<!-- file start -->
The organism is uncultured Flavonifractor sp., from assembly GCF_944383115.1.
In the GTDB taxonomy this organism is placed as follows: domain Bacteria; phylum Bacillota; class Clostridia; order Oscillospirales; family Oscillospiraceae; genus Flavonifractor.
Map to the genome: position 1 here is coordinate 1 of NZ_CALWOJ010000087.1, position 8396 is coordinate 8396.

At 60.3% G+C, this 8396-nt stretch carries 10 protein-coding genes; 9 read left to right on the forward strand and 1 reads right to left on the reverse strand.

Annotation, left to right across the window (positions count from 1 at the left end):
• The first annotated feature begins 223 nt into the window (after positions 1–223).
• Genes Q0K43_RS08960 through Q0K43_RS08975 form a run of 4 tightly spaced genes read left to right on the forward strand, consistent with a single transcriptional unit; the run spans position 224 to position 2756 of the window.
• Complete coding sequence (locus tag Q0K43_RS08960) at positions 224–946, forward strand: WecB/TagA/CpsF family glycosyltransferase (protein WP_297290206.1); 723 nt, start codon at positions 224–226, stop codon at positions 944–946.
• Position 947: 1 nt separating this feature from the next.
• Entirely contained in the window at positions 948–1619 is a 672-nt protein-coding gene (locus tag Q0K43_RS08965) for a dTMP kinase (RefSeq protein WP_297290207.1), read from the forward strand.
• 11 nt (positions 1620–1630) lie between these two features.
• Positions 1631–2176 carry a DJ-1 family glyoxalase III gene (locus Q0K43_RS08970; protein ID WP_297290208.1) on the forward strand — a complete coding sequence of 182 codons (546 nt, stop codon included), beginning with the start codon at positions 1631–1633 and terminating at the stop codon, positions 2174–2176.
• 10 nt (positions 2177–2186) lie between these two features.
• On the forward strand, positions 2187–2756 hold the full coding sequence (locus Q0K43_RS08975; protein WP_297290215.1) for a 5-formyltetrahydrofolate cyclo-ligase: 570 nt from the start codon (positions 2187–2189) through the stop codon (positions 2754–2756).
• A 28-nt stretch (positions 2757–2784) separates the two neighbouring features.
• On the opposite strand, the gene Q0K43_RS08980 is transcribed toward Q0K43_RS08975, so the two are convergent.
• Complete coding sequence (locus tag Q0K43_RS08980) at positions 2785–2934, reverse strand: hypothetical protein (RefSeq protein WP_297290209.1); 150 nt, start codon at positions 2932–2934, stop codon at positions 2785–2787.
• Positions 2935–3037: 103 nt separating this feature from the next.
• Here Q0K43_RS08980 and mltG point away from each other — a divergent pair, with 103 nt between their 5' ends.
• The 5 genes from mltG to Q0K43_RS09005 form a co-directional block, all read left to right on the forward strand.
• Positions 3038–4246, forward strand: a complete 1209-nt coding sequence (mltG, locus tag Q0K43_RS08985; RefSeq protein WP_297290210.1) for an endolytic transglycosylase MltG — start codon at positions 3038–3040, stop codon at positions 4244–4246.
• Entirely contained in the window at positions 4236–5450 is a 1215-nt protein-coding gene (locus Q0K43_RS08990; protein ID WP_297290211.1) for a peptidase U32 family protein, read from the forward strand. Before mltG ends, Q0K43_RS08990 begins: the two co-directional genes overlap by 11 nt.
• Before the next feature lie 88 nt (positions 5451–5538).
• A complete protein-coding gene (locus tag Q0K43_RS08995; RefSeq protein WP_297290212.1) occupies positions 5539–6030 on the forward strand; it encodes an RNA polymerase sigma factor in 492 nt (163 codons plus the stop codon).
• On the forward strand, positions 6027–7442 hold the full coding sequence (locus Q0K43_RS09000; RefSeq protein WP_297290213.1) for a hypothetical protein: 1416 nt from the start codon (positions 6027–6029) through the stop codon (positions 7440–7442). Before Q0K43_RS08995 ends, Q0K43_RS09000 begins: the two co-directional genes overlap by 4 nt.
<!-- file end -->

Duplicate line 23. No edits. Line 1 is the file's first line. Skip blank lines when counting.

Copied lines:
• Before the next feature lie 88 nt (positions 5451–5538).